Pinging Mastodon instances

Mastodon is less discoverable than Twitter, particularly because it doesn’t have full-text search, and because it has multiple instances. How do we know what’s going on, or which instances are particularly active?

There is a webpage of instance data somewhere. That is a good starting point.

But what about propagation of individual posts? How do they get seen, how quickly do other instances pick them up, which other instances? Here I summarise a quick experiment that exploits a feaure of mastodon software’s behaviour to map out some details of how a post is seen by other instances.

It appears that as soon as Mastodon instances see a post containing an (as yet unseen) URL, they pre-fetch it. This has been causing a certain amount of controversy over the past few days as website owners have seen unexpected bursts of traffic.

My small experiment: I a sent out test post from my account on, every 3 hours over 18 hours, each time with a fresh URL, and watched my web-logs. What did I learn:

  1. Yes, there is an immediate flurry of GET requests
  2. Of the order of 60 instances respond to any one post
  3. 54 instances respond to every post
  4. No instance responds twice to the same URL
  5. If someone from another instance responds to the post (hi, @reliablyjeff) all bets are off
  6. Some instances are very slow to respond: possibly because it is the originating host, responds within a minute to the first post, but takes several hours for the rest

Excluding the two waves where there people responded to the test posts, and, mean delay is 151 seconds, median 34.

 Apart from, there are a few instances (,, that sometimes take more than an hour to respond.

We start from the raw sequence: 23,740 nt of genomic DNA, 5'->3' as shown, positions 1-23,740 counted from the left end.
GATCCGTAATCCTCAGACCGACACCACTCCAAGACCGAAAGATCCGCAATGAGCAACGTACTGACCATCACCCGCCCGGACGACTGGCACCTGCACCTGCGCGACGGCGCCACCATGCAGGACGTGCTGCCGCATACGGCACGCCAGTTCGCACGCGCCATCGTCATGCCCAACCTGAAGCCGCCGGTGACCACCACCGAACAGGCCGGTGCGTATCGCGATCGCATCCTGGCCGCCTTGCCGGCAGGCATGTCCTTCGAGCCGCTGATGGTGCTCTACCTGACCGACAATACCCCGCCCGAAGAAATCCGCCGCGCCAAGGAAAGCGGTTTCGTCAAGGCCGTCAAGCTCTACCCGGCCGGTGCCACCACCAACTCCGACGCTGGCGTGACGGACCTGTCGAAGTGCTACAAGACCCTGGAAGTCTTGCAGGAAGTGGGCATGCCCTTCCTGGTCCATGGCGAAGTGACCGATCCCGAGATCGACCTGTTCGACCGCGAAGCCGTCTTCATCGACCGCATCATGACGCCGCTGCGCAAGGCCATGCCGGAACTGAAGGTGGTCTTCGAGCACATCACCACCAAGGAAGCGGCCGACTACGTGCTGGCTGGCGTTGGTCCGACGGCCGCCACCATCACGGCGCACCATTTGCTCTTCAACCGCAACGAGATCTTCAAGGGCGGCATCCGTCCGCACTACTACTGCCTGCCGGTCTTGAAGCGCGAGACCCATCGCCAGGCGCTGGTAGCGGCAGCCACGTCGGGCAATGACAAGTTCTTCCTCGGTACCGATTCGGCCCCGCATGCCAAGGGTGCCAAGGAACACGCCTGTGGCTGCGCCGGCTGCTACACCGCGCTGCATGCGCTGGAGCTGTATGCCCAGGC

When people reply to a post, there is a new flurry of GET requests. These are presumably from instances that are checking out the replier’s instance, but not I had one reply from, which triggered requests from the following list of instances:


The reply from provoked more requests (either it is a lot better connected than or its network overlaps with’s a lot less than’s does; my bet is more the former than the latter):,,,,,,,,,,,,,,,,,,,,,,,,,,,,,,,,,,,,,,,,,,,,,,,,,,,,,,,,,,

At the end of all this I feel I understand a little bit more about Mastodon networking and how posts might propagate. Nothing, perhaps, that couldn’t be inferred from a knowledge of how the software is written, but now from observing the behaviour I understand a little bit more about the software.

The one thing I haven’t yet done is check out the size of the instances: many of the requests, and perhaps disproportionately many of the “unique” requests, will be from very small instances. On the TODO list.

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